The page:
"It all started when he fell in the shower..." begins Darryl Small.
Scratch that - that must've been the introduction to a different story. For Tacoma director/writer Joseph Kephart, it started with another film.
"I was watching a 1940's rock musical and I had an epiphany," Kephart says. "I needed to do something different."
And it was then he began to create the film noir rock opera, Rock-a-Bye Dead Man. He would pen out lyrics and anxiously call his brother, John.
Small, a local business owner and actor, met Kephart at a local meet-up for those in the film industry and immediately began to brainstorm on how to bring this concept to life. As they began casting, it wasn't just a matter of finding great actors here in Tacoma but about finding singers who could act or vice versa, oftentimes coming across stage actors who were perhaps too grandiose as the stage expects you to be. When all was said and done, Rock-a-Bye Dead Man, the love child of Hooligan Street Pictures and Sway Productions, found its cast of 12 - all local talents. The cast includes Michael Self, Small, Lance Zielinski, Holly Rose, Jenny Aarde, Rich Bundy, Loretta Deranleau Howard, James Moniz, Doug Mitchell, Lorraine Gill, Nate Dybevik and Rhiannon Burnett.
The project took a cumulative two years and included six musicians and two sound engineers laying the foundation of the film. You see, Rock-a-Bye Dead Man is no average musical with a musical intermission between dialogue. There is no spoken word; it is a purely lyrical production. After music was composed to fit Kephart's prose, actors had to hit the studio and pre-record their parts before filming even began. Goes to show it's not just pop stardom that calls for lip-synching.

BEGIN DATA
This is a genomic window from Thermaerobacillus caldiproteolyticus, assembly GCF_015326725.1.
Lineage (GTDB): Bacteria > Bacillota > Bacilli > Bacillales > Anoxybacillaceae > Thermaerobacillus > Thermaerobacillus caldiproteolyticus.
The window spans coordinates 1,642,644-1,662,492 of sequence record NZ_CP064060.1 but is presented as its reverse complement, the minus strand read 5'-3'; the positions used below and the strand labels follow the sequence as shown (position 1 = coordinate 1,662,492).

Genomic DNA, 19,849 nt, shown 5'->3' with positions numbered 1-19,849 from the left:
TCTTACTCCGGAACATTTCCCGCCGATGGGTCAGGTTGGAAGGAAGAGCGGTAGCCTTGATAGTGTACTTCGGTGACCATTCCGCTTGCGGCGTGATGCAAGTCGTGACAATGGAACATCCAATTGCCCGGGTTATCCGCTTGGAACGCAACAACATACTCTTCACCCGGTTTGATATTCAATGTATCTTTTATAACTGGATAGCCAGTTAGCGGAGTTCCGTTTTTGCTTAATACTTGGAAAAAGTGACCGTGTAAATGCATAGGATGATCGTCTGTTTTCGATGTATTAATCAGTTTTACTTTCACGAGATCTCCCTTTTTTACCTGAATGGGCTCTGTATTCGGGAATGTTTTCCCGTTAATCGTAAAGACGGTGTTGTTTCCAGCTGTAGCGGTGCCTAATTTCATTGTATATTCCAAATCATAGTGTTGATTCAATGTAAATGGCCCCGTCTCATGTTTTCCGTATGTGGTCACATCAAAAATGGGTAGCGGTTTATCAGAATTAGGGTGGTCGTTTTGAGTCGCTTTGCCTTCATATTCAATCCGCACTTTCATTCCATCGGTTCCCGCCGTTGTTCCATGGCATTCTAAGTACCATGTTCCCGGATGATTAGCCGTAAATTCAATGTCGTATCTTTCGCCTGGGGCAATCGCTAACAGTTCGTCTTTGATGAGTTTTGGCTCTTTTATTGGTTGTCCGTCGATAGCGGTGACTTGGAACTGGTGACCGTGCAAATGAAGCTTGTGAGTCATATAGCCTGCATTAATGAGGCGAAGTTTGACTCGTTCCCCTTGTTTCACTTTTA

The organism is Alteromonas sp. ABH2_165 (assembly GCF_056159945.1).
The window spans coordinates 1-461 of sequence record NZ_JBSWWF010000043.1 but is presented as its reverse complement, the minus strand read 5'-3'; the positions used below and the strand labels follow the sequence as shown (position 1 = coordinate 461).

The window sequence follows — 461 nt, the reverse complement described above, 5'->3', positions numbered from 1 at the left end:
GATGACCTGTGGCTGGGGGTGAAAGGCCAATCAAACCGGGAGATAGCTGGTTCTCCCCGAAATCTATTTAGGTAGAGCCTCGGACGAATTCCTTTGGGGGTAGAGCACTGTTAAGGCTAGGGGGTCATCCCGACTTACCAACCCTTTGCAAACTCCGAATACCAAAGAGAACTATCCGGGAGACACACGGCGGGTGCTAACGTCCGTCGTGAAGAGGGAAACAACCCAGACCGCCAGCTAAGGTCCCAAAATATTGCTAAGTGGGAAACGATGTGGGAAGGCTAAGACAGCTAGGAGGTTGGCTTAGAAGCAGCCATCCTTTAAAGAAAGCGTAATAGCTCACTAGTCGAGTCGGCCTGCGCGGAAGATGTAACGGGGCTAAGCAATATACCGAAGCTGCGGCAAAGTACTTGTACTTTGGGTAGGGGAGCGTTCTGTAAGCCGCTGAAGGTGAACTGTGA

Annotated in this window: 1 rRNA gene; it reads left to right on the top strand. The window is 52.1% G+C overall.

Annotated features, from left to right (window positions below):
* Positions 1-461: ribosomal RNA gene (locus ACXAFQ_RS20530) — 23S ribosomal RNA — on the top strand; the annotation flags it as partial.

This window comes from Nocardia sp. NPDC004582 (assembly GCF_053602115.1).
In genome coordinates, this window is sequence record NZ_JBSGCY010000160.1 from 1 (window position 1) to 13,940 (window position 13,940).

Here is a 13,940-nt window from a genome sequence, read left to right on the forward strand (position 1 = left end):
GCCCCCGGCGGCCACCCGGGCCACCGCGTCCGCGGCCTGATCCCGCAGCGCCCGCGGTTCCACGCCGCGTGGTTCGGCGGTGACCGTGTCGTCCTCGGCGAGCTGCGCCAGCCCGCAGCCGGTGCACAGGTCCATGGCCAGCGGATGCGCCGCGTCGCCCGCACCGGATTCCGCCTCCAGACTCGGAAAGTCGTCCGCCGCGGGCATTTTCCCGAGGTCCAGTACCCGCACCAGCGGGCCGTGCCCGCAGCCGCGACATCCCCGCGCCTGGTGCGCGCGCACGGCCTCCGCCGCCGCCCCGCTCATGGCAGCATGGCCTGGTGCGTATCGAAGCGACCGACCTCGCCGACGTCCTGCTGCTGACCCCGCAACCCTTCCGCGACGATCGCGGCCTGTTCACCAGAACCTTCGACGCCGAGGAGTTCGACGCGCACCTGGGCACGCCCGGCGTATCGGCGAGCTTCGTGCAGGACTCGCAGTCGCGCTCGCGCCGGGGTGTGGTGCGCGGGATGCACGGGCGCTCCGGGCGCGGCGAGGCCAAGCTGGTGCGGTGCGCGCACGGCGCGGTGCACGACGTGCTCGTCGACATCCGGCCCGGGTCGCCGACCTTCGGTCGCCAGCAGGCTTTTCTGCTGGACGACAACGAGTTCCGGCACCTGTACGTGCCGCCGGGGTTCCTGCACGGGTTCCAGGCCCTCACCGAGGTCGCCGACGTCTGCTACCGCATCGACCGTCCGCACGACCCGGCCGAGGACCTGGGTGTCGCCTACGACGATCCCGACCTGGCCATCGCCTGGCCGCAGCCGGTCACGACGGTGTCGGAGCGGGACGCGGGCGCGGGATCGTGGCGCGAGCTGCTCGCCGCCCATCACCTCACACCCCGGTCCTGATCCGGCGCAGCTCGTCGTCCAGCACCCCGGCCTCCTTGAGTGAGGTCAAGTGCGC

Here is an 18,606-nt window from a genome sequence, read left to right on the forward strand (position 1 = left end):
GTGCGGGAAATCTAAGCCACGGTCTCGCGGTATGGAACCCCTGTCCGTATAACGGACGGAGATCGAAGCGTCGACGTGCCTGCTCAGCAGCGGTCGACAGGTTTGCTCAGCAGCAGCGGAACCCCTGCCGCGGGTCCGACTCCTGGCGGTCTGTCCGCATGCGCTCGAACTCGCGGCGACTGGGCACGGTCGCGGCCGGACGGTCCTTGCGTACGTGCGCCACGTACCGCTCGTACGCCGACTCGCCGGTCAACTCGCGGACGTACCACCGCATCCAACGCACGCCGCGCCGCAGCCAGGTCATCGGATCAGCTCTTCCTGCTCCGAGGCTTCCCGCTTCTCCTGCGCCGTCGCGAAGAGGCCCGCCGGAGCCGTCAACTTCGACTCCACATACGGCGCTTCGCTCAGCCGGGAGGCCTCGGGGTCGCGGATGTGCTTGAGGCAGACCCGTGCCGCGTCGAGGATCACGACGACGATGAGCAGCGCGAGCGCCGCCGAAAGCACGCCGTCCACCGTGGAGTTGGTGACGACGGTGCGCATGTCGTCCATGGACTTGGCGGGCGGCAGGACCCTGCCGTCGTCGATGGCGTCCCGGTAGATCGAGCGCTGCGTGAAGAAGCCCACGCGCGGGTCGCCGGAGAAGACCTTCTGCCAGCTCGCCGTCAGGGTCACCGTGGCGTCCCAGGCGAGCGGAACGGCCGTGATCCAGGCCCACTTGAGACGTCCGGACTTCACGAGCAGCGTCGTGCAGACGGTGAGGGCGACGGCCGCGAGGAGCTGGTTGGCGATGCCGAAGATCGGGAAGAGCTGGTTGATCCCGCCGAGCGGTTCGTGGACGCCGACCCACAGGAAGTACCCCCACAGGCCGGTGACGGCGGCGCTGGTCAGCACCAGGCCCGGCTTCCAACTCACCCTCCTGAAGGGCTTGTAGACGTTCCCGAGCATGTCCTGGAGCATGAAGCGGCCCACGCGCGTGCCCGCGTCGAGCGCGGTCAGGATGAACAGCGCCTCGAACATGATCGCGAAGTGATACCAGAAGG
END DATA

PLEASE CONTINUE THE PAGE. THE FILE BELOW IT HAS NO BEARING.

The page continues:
Director of photography Ian Price loaned out his home for the majority of filming, while the Weyerhaeuser Mansion grounds also makes an appearance. Production designers Glenn Ripple of Rampart Antiques and Rebz Salter can be credited for setting the tone and ambiance of the black and white, classic who-dunnit.
Now that the work has been invested, the staff has "begged, borrowed and stole" for costuming, precious time has been poured into the filming and editing, we the people get to attend the premier! Set for 7:30 p.m. Oct. 29 in the Mount Tahoma Auditorium inside of the Washington State History Museum, you will get to watch the locally produced and filmed 26-minute feature. This will be the first showing to the public and a rare chance to meet the cast and crew.
Suggested donation of $3 is requested to help the team enter the film in a Short Film Festival. Visit www.rockabyedeadman.com for details on the crew and cast and to watch the trailer.
[Washington State History Museum, Rock-a-Bye Dead Man movie premier, Monday, Oct. 29, 7:30 p.m., $3, 1911 Pacific Avenue, Tacoma, 888.238.4373]